# https://www.raspberrypi.com/news/raspberry-pi-bullseye-update-april-2022/
$ echo -n "USERNAME" > userconf
$ echo "PASSWORD" | openssl passwd -6 -stdin >> userconf
$ sudo cp userconf /mnt/rpi-boot

# Enable ssh:
# Create an empty file labeled "ssh" or "ssh.txt"
$ sudo touch /mnt/rpi-boot/ssh

# Wifi settings (wpa_supplicant.conf):
# Create the file /mnt/rpi-boot/wpa_supplicant.conf with the following contents
$ echo "
country=SE # Replace this with your 2-digit country code
ctrl_interface=DIR=/var/run/wpa_supplicant GROUP=netdev
}" > wpa_supplicant.conf
$ sudo cp wpa_supplicant.conf /mnt/rpi-boot

# ..and lastly when done unmount the SD card
$ sudo umount /mnt/rpi-boot

# Insert the SD card into the RPI and Power it up.
# Update the apt repositories and upgrade all packages
# and also disable wlan power save
sudo apt update; sudo apt upgrade; \
sudo iw wlan0 set power_save off

This section covers how to configure SSH to not allow root or password logins only pub/priv key.

Add host public key to RPI allowed keys:

# First generate a ssh pub/priv keypair for yourself.
# (Nowadays Ed25519 is preferable over RSA so I'll use that)
$ ssh-keygen -t ed25519

# ..then generate a ssh pub/priv keypair for the RPI
$ ssh USERNAME@IP_ADDRESS "ssh-keygen -t ed25519"

# This will prompt the user to input PASSWORD.
# USERNAME and PASSWORD is the username selected in the previous section.
$ ssh USERNAME@IP_ADDRESS "echo `cat ~/.ssh/id_ed25519.pub` >> ~/.ssh/authorized_keys"

Then edit the ssh settings to not allow root or only allow pub key authentication /etc/ssh/sshd_config:

# Disable root login
PermitRootLogin no

# Enable public key authentication (add)
PubkeyAuthentication yes

# Disable tunneled clear text passwords
PasswordAuthentication no

# Change to yes to enable challenge-response passwords (beware issues with
# some PAM modules and threads)
ChallengeResponseAuthentication no

Installing a desktop manager

So now the headless RPI gets a head! I rolled the dice and chose a lightweight desktop manager called LightDM. There might be better alternatives to explore ( see future improvements).

What the desktop manager should be able to do:

  • Auto start and login
  • Auto-rotate to portrait orientation
  • Start magic mirror GUI application

Install LightDM and X11 support to enable GUI applications to run on the RPI.

# xrandr from x11-xserver-utils is used to rotate the screen and select output source. See /etc/lightdm.conf below.
$ sudo apt install lightdm x11-xserver-utils


# Change rotation based on how your screen panel is installed
display-setup-script=xrandr --output HDMI-1 --rotate left

# Remember to replace USERNAME with actual username

Install and configure Magic Mirror

Run Magic Mirror on the RPI using this docker image (documentation can be found here). From the docs: "Using docker simplifies the setup by using the docker image instead of setting up the host with installing all the node.js stuff etc. Getting/Updating the image is done with one command.". The docker image can be run in two modes: server and electron. The server mode is useful e.g. when testing a new module before pushing it to the smart mirror or if you want to host your magic mirror application on a dedicated server. Electron mode is run on the target where your magic mirror display is connected. For this section, I will be using my magic mirror configuration. For this, I have some secret env files that I don't want to share. If you're interested in running my config anyways uncomment these lines:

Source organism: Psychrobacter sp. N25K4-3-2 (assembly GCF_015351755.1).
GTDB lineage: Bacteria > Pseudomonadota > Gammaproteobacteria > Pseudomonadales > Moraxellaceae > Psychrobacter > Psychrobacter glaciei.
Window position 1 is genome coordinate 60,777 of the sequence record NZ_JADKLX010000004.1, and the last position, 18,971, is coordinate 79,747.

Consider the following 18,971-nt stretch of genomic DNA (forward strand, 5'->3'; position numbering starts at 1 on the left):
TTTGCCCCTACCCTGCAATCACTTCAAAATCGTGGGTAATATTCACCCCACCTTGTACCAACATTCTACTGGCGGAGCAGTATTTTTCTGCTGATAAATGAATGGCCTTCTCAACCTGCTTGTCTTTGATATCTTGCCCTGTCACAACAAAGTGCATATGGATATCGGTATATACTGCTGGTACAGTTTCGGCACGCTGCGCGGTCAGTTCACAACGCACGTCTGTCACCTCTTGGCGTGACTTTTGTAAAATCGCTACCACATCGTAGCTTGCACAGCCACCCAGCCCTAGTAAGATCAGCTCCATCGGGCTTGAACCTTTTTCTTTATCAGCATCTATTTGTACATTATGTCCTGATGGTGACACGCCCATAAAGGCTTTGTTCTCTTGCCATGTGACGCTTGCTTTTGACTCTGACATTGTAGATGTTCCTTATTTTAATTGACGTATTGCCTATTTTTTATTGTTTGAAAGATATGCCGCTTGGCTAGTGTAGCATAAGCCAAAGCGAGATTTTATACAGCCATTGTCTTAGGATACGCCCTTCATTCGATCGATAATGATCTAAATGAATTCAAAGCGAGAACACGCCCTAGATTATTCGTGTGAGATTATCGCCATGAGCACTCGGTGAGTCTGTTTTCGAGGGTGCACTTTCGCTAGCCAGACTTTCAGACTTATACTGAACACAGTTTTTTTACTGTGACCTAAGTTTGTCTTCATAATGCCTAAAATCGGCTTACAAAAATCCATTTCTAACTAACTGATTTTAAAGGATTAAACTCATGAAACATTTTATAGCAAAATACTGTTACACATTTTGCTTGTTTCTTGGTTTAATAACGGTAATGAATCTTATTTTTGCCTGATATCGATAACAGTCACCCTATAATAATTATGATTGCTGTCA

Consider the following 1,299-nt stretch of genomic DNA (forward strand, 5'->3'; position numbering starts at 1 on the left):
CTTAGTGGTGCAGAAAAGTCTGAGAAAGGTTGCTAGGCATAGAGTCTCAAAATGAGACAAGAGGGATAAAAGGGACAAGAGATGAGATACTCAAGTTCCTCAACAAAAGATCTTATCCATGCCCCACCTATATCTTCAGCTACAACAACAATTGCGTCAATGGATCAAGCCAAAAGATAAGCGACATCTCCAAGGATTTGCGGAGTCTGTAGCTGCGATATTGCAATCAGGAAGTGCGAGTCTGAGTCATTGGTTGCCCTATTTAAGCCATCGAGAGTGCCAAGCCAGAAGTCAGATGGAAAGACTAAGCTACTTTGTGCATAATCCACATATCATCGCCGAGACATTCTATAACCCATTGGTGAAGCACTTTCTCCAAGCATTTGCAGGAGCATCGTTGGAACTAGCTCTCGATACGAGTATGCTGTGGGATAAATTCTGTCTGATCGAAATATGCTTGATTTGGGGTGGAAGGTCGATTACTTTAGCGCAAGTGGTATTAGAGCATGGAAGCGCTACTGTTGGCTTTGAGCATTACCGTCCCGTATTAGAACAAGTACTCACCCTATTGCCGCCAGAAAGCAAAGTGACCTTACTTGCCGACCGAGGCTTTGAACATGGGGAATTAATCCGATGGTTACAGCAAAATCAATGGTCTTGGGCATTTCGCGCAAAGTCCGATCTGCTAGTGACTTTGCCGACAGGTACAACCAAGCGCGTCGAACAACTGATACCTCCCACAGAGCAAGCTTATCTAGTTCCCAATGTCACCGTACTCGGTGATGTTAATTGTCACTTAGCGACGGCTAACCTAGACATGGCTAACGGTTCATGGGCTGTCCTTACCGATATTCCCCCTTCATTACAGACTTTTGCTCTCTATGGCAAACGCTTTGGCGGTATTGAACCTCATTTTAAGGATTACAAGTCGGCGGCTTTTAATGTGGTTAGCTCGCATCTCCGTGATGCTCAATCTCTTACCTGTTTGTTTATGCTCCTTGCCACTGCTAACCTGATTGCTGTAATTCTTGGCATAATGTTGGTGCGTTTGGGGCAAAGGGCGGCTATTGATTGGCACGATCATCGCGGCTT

- ./secret/secret.env

Github link to my magic mirror config

Server use case (docker-compose_mmserver.yml):

# Run this if you want to test my magic mirror configuration.
# This is how I tested my configuration on my laptop before trying to get
# it to work on my RPI
$ sudo apt install docker-compose
$ git clone git@github.com:kjeller/magicmirror_config.git
$ cd magicmirror_config

# If this step fails make sure to check that you are in the docker group.
$ ./start.sh server

# Now browse to localhost:8080 with any web browser

Electron use case (docker-compose_mmclient.yml):

# Run this on your RPI
$ sudo apt install docker-compose
$ git clone git@github.com:kjeller/magicmirror_config.git
$ cd magicmirror_config

# If this step fails make sure to check that you are in the docker group.
$ ./start.sh

After start.sh has been run magic mirror will automatically run on reboot and try to output to a display. The next step is to connect the RPI to a screen so that it actually can display stuff.

Screen panel & controller

But now for actually displaying stuff from the RPI to a screen.

I wanted it to be as cheap as possible while still being a viable option. I looked for alternatives on eBay but decided to go with an LCD panel I got from my friend (thanks Martin).

Replacing the kit screen panel keyboard

This is the screen panel controller keyboard that came with the kit that I bought specifically for my screen panel (you can find the link in the supplies section). As you can see it is not very aesthetically pleasing.


The mirror is not fully complete before I replace that ugly keyboard with something A) aesthetically pleasing B) smaller and C) with mechanical switches.

For starters, I had to trace the keyboard to see what pin each PCB switch is connected to including the RGB led. I used the diode tester function on my voltmeter and bleeped my way through all the traces, pin, test pads and whatnot which resulted in this basic schematic (thanks EasyEDA, I promise I will learn Kicad one of these days): old_panel_schematic.png